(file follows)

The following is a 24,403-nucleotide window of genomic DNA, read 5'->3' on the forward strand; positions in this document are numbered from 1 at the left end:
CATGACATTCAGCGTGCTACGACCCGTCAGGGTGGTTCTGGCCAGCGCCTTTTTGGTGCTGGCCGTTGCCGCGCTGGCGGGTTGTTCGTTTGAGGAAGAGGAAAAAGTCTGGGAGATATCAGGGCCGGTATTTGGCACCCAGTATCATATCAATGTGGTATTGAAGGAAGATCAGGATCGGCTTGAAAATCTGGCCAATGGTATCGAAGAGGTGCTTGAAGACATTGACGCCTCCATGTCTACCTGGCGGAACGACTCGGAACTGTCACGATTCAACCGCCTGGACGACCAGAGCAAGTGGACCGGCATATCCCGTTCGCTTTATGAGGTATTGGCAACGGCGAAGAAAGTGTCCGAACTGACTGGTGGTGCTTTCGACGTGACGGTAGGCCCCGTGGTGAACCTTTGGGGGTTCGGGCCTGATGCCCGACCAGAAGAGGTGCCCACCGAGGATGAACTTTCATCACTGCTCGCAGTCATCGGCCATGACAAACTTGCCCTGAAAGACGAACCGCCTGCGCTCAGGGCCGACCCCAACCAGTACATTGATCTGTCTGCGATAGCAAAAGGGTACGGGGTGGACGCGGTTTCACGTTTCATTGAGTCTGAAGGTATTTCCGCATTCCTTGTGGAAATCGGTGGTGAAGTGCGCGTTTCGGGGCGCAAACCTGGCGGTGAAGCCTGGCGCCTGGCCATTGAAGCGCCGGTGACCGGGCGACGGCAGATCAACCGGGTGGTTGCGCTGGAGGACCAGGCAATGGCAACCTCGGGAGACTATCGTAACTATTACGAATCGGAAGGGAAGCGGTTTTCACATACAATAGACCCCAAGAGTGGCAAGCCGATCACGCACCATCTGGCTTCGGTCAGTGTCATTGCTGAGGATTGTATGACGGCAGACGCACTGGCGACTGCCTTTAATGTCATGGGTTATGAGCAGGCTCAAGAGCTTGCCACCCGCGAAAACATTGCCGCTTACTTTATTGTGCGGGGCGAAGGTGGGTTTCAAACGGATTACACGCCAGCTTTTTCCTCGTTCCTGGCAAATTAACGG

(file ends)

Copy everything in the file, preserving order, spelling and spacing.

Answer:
The following is a 24,403-nucleotide window of genomic DNA, read 5'->3' on the forward strand; positions in this document are numbered from 1 at the left end:
CATGACATTCAGCGTGCTACGACCCGTCAGGGTGGTTCTGGCCAGCGCCTTTTTGGTGCTGGCCGTTGCCGCGCTGGCGGGTTGTTCGTTTGAGGAAGAGGAAAAAGTCTGGGAGATATCAGGGCCGGTATTTGGCACCCAGTATCATATCAATGTGGTATTGAAGGAAGATCAGGATCGGCTTGAAAATCTGGCCAATGGTATCGAAGAGGTGCTTGAAGACATTGACGCCTCCATGTCTACCTGGCGGAACGACTCGGAACTGTCACGATTCAACCGCCTGGACGACCAGAGCAAGTGGACCGGCATATCCCGTTCGCTTTATGAGGTATTGGCAACGGCGAAGAAAGTGTCCGAACTGACTGGTGGTGCTTTCGACGTGACGGTAGGCCCCGTGGTGAACCTTTGGGGGTTCGGGCCTGATGCCCGACCAGAAGAGGTGCCCACCGAGGATGAACTTTCATCACTGCTCGCAGTCATCGGCCATGACAAACTTGCCCTGAAAGACGAACCGCCTGCGCTCAGGGCCGACCCCAACCAGTACATTGATCTGTCTGCGATAGCAAAAGGGTACGGGGTGGACGCGGTTTCACGTTTCATTGAGTCTGAAGGTATTTCCGCATTCCTTGTGGAAATCGGTGGTGAAGTGCGCGTTTCGGGGCGCAAACCTGGCGGTGAAGCCTGGCGCCTGGCCATTGAAGCGCCGGTGACCGGGCGACGGCAGATCAACCGGGTGGTTGCGCTGGAGGACCAGGCAATGGCAACCTCGGGAGACTATCGTAACTATTACGAATCGGAAGGGAAGCGGTTTTCACATACAATAGACCCCAAGAGTGGCAAGCCGATCACGCACCATCTGGCTTCGGTCAGTGTCATTGCTGAGGATTGTATGACGGCAGACGCACTGGCGACTGCCTTTAATGTCATGGGTTATGAGCAGGCTCAAGAGCTTGCCACCCGCGAAAACATTGCCGCTTACTTTATTGTGCGGGGCGAAGGTGGGTTTCAAACGGATTACACGCCAGCTTTTTCCTCGTTCCTGGCAAATTAACGG